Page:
Just How Good Is AMERICAN ANIMAL?June 12, 2012
On Demand Weekly provides new movie reviews of hot movies on demand and from the POV of watching from the comfort of your home. Today’s review: AMERICAN ANIMAL (Screen Media).
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By Joe Charnitski
My relationship with the indie art film AMERICAN ANIMAL is very similar to what I imagine my relationship with its lead character Jimmy would be like. I wasn’t sure that I was going to like it after its first impression. Maybe a little too full of itself. It struts about with the pretentious burden of “having a message” but is it really going to say anything new? Shocking for the sake of being shocking because, you know, mainstream society is locked in its middle class prison of blah blah blah.
Then, quietly, there are these moments that are genuinely funny. Jimmy develops a charm that is, like it or not, appealing. Well, maybe he didn’t develop it. Maybe it was there the entire time, it just took me a while to warm up to his crazy cocktail of immaturity, showmanship and button pushing. I mean damn, even as I write that I can’t explain what could make this guy so watchable, and perhaps even likable.
AMERICAN ANIMAL is short on plot but does present us with a dramatic premise. Jimmy, played by the writer/director/producer mad scientist behind this film Matt D’Elia, is suffering from an undisclosed ailment that will almost certainly cut his young life short, or as he reminds us, he’s just dying at a faster pace than me and you. His roommate and best friend James likes to curl up with a pile of good books. He smirks when he reads Charles Dickens’ bio on Wikipedia. He’s a fairly respectable young man who has even, and this is unforgivable in Jimmy’s world, gone out and found a job, a secret he’s trying to keep from his sick, mad, excitable, maybe even dangerous friend.
Both Jimmy and James were lucky enough to be born into the 1% (although Jimmy looks straight out of an Occupy camp site) and up until James’ decision to get a paid internship they’ve lived fat off of their parents, a situation Jimmy is more than happy to continue until he breathes his last breathe. He interprets James’ internship as a betrayal. The majority of the film takes place on the day and night before James’ first day on the job, and Jimmy is going to throw out every existential, philosophical obstacle to keep his friend in the apartment and out of the presence of the lesser evolved masses.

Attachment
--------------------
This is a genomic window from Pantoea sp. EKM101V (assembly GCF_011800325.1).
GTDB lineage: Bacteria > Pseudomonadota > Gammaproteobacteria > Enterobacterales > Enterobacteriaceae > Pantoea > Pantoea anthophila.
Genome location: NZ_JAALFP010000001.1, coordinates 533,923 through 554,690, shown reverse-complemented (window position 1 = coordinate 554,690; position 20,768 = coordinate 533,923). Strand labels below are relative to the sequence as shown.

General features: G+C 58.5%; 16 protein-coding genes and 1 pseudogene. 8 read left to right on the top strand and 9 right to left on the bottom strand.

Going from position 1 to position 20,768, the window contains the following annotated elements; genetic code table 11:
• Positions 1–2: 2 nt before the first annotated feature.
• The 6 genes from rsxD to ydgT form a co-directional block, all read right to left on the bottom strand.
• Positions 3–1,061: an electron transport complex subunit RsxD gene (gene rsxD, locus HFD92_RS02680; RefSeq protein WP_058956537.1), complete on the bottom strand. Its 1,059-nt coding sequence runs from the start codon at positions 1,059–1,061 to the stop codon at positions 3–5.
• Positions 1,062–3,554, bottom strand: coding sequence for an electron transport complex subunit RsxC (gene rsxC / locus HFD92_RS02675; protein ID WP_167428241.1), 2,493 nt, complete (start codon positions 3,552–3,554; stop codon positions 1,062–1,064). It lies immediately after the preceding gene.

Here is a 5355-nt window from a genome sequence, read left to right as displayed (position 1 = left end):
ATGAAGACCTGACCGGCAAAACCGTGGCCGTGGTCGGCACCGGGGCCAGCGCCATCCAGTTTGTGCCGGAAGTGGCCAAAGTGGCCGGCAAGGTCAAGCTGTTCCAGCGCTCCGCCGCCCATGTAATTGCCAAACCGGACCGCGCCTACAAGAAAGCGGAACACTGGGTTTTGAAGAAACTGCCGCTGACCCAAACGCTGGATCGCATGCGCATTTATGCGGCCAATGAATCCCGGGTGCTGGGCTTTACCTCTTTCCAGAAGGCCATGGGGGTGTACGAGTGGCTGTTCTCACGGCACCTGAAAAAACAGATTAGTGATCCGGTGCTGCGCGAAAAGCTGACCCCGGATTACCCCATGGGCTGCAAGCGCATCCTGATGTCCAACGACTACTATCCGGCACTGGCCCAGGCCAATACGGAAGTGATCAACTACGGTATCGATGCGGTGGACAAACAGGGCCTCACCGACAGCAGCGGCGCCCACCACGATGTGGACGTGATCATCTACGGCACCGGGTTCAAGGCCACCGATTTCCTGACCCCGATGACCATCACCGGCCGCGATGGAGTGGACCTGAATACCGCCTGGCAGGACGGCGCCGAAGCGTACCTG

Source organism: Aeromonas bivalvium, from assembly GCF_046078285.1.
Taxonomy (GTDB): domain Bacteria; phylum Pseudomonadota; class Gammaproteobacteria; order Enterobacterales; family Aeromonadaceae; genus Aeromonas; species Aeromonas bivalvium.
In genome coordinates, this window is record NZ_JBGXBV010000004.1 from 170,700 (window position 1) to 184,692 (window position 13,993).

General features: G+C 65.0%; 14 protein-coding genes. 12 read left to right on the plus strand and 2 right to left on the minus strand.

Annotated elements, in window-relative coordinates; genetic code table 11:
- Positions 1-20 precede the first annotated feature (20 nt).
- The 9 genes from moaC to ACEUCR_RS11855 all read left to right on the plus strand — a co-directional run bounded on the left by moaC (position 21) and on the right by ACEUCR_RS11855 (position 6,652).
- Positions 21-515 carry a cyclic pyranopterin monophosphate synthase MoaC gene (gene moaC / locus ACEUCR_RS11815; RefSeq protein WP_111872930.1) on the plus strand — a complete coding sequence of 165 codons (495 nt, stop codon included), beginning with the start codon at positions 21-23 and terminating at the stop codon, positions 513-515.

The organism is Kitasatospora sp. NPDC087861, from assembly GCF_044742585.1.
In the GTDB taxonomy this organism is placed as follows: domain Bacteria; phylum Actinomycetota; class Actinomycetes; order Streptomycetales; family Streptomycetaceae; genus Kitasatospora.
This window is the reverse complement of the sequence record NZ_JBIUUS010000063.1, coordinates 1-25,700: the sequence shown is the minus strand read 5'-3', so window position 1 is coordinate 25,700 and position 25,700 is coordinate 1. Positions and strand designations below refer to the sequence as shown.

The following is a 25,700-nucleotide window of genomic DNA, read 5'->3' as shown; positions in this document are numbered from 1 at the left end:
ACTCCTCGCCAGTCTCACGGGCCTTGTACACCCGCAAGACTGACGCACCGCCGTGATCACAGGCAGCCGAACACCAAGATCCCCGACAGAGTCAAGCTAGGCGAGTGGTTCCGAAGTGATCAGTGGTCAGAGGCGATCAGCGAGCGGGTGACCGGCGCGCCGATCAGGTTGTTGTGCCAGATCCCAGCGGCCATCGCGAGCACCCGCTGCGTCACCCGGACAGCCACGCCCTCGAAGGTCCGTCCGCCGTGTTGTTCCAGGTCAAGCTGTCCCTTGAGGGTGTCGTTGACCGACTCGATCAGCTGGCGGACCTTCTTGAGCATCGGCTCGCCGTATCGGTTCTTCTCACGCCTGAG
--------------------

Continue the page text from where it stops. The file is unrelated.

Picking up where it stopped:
Beyond this description, this film truly needs to be experienced before you discover what it’s about or what it has to offer. I’m sure some viewers will find it boring, at least significant chunks of it. The dialogue is highly stylized and Jimmy’s got some long monologues about either American history and technological advancements or his own self-centered desire to do and say whatever he likes. He sees it as completely natural, and all things natural are good. He’s the “animal” of the title.
Eventually I started to wonder if this film was something much bigger, much deeper. Is Jimmy us? Is Jimmy America? He’s pop culture obsessed and spoiled. He wants Christmas every day. His concept of sexuality is warped by overexposure. Is this how we see ourselves, or just each other?
The relationship between Jimmy and James lingered with me, too. Fear might be the deepest emotion in their friendship. Jimmy is afraid that if his friend heads out into the real world he’ll lose the imaginary world he’s created for both of them. James shoulders the fear of worry: what’s Jimmy going to do next? what’s he going to say now? what will happen when he finds out about the job? They also look at each other with a bit of jealousy. Jimmy does get to follow whatever impulse inspires him. He doesn’t set limits on his own joy. Jimmy even gets the girl. James just shakes his head in disbelief. Of course Jimmy’s jealous, too. James isn’t about to die.
The pace of the film is uneven and some stretches feel sloppy or lazy. There’s isn’t anything particularly memorable about the cinematography or editing. It’s definitely not a film for everyone, but it did get to me a little. Jimmy got to me, under my skin and in my head. He might be someone you’d want as a roommate, but he might be too much to resist for one night
Joe Charnitski is a new contributing writer to On Demand Weekly. His career in film and television production, development and marketing has included stops at Miramax Films, Syfy and VH1. He currently works at a entertainment focused social media marketing agency in New York City. Twitter: @JoeCharnitski
AMERICAN ANIMAL (Screen media) can be found under your cable system's Movie On Demand section.
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